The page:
Half year after her major solo debut with Blum and Poe in LA, Anna Weyant is currently having a solo exhibition of works on paper at Winter Street Gallery in Edgartown, Massachusetts. Simply entitled Drawings, this intimate presentation comprising 11 works on paper is accompanied by a comprehensive monograph, featuring 50 works spanning the past three years.

As the first presentation dedicated to this aspect of Weyant’s practice, the exhibition reveals previously unseen, initial forms of her accomplished paintings. Done with pencil crayon on paper, these drawings immediately convey the peculiar mood of her oeuvre. “I’m into dark, dark humor. There’s something amazing to me about tragicomic narratives,” the Canadian-born artist told us in an interview we did with her for our magazine, and we can see the sparks of such tone surfacing at this stage of her process. Whether it’s an iPhone appearing in the mirror above a girl riffing on Manet’s Olympia in Reposing V, 2018-21, a topless girl catching snowflakes with her mouth wide-open in Snowflake II, 2021, or fallen ice cream defying laws of physics in Untitled, 2021, the visuals are both appealing and relatable while permeated with some sense of wrongness and unease.

Skillfully utilizing the medium’s dream-like veil and frequently using the negative space to exaggerate the light effect (The End II, 2021, Dinner III, 2019-21), the lustre of these renderings conceals the crooked elements of Weyant’s quirky imagery. Rarely working with crosshatch technique (Untitled (Best Friends), 2018, The End II, 2021), and almost exclusively using the softness of the wax or oil-based medium, the artist’s affinity towards muted, sepia-like palette is also coming to life at this elementary stage. “I don’t want to be distracted by color,” she told Bill Powers in an interview for Autre magazine, and both the drawings comprising this exhibition and accompanying monograph are confirming such decisive stance. Rendered with a couple of shades of subdued orange or brown, sometimes with black on white, or even brown paper, the almost exclusively monochromatic suite of works reveals the essence of Weyant’s consistently elegant aesthetic as well as mischievous ambiance of the scenes depicted.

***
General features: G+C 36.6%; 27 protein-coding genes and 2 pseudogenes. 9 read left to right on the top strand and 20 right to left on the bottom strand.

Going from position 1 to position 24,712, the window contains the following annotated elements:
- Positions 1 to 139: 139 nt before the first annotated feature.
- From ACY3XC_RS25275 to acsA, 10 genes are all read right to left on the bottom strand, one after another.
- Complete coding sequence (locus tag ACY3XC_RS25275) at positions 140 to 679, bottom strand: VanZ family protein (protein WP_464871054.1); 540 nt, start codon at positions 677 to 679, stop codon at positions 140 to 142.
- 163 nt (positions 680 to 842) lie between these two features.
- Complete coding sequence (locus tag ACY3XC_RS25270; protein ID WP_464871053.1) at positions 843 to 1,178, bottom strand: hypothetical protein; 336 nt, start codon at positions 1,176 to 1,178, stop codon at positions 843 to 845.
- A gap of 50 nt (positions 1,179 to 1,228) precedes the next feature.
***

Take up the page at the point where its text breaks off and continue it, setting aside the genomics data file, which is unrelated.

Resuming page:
The 11 works in the show are merely a snippet of Weyant’s extensive drawing practice which is thoroughly presented through a 90 pages hardcover publication introducing 50 illustrations from the last three years. Released by Winter Street Books in edition of 500, the book includes a newly commissioned text by Emma Allen, and a conversation between Anna Weyant and Robin F. Williams. Marking the opening of the exhibition, the gallery and the artist also created ten special edition copies, each containing a unique drawing by the artist. —Sasha Bogojev

All images are courtesy Winter Street Gallery.